The Lawyer Africa Elite 2014 features an in-depth look at 46 leading independent firms’ strategies in 15 key sub-Saharan jurisdictions, as well as the views of in-house counsel from some of Africa’s largest companies... Read more
This year, The Lawyer’s annual ranking of the largest UK law firms by turnover is available as an interactive, digital benchmarking tool. For the first time this will allow you to manipulate each data set against the metrics of your choice.
Scottish & Newcastle's £425 million bid for Fosters-owned Courage, the mega brewery deal involving Freshfields and Linklaters & Paines, could be delayed by Government proposals for company undertakings.
The DTI's undertakings aim to ensure the newly-formed business will conform to Government policy relating to pub property ownership, as set out in the MMC's Beer Orders. The S&N deal is set to form the UK's biggest brewer.
Foster's Brewing Group president and chief executive officer Ted Kunkel says: "It is disappointing that there will be a delay to the closing of the transaction but that delay will, I believe, be short. We are confident that a referral to the MMC was not necessary and this development is consistent with that."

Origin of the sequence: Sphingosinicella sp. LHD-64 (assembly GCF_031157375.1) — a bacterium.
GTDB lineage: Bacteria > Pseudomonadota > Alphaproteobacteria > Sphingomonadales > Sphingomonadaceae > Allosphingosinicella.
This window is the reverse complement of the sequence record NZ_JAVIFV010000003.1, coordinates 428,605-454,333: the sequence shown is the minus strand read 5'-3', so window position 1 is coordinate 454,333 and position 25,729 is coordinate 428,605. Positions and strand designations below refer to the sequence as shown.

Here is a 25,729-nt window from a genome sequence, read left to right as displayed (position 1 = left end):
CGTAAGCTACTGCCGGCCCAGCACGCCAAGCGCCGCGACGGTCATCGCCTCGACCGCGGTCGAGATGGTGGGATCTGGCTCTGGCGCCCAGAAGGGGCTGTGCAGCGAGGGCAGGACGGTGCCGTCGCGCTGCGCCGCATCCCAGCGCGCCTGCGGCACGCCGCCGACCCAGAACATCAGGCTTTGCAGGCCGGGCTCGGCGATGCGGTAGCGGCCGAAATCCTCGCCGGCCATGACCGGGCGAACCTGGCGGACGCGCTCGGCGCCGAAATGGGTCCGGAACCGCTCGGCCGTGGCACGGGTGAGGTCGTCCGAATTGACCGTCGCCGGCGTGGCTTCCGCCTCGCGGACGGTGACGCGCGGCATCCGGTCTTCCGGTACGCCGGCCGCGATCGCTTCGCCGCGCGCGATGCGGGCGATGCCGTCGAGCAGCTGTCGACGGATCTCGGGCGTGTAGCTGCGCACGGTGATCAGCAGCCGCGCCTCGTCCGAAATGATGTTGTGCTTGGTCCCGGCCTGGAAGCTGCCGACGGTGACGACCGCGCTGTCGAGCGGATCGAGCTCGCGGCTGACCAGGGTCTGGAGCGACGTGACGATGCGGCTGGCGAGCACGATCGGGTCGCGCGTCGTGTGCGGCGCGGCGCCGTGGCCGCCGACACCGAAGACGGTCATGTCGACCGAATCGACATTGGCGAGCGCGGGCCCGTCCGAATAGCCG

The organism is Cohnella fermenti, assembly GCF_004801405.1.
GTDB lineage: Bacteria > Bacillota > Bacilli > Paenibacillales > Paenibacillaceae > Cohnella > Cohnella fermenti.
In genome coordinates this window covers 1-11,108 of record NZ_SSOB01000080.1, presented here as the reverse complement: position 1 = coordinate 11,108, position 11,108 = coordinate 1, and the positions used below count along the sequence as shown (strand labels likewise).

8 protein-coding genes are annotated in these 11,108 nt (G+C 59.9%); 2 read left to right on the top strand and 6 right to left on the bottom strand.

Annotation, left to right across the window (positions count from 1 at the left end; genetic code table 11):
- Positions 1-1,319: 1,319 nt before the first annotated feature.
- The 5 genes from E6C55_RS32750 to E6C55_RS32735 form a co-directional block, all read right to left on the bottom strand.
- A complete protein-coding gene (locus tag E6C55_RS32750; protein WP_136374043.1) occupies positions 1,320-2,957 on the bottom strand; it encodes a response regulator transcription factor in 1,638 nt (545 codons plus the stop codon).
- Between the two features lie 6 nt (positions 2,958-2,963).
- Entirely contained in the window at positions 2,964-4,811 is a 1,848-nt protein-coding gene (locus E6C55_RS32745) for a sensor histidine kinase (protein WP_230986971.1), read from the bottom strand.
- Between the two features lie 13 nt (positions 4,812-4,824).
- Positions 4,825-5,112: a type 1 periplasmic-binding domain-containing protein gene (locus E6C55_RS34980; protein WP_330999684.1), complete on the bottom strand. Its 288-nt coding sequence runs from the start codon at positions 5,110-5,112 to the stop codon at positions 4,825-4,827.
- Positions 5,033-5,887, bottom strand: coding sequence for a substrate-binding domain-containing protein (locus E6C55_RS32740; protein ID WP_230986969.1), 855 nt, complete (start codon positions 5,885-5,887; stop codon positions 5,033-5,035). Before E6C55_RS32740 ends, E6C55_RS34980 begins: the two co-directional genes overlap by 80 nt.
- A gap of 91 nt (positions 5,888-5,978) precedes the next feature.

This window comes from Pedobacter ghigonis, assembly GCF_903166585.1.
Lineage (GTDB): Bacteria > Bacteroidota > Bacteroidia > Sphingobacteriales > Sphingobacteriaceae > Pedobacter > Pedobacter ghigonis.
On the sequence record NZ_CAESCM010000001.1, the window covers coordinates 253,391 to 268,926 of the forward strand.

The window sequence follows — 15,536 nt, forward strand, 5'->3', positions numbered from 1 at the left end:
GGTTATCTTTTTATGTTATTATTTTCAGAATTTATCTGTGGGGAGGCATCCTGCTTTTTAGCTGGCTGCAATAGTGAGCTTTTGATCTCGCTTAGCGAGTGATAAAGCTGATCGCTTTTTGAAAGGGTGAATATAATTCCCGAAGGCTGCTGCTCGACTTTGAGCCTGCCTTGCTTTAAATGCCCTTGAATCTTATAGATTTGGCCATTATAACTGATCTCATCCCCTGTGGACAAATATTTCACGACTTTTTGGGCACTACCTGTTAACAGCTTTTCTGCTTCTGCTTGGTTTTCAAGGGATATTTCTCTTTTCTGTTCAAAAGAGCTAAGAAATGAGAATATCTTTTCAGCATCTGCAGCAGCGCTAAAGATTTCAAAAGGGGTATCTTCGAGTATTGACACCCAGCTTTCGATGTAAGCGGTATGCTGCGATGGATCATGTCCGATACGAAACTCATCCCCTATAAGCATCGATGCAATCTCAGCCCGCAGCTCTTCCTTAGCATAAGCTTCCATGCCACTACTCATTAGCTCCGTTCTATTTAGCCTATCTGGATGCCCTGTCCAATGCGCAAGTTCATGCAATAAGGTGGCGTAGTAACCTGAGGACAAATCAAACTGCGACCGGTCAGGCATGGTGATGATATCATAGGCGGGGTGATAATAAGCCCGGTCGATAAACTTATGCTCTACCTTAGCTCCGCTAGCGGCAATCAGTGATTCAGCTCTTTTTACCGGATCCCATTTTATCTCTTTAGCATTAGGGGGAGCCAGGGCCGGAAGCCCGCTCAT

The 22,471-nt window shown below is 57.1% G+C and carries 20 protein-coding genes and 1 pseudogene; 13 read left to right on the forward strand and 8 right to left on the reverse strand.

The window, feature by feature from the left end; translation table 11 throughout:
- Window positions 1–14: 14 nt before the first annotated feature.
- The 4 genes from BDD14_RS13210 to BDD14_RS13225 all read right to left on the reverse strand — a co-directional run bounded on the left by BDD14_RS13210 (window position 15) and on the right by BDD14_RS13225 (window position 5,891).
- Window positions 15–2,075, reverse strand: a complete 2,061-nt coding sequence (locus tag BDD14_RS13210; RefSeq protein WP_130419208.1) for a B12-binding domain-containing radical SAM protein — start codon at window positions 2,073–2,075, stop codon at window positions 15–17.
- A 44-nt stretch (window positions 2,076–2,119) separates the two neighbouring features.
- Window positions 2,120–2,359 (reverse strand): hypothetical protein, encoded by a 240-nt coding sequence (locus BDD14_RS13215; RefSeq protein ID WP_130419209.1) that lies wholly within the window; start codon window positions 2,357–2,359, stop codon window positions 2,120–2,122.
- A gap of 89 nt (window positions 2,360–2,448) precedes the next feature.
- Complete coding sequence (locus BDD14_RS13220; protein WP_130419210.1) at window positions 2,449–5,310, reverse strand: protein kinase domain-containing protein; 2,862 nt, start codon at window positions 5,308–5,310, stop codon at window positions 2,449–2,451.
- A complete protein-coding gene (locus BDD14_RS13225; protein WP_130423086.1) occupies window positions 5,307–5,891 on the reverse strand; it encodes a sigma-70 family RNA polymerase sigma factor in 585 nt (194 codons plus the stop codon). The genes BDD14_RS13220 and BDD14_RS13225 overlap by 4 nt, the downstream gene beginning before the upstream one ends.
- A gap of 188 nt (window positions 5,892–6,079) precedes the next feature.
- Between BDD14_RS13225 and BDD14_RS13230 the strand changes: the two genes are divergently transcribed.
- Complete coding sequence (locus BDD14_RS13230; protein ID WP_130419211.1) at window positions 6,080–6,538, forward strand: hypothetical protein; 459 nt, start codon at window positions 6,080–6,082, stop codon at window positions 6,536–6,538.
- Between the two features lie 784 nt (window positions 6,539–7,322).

S&N is due to take over the brewing interests of Courage, including supplying 4,350 pubs owned by Inntrepreneur Estates Ltd (IEL).
S&N is instructing a team from Linklaters & Paines including partners Anthony Cann, Robert Swift, Tony Morris and Conor Hurley.
Fosters' Melbourne-based senior in-house lawyer Simon Grant has led his company's team, and instructed a Freshfields team led by Gavin Darlington, Ruth Markland and Michael Thompson.
The DTI undertakings include a reduction in S&N's tied estate by 115 pubs, with a ceiling on numbers at the new level of 2,624 pubs. They also include early release of 1,000 IEL pubs from the supply agreement.
The DTI recognises that the proposed acquisition raises competition concerns in the UK beer market, and will decide whether or not to refer to the MMC after further talks with the OFT.
The Revenue's £25 million publicity campaign for the self-assessment tax regime is an important reminder for legal firms, says Cyril Dixon.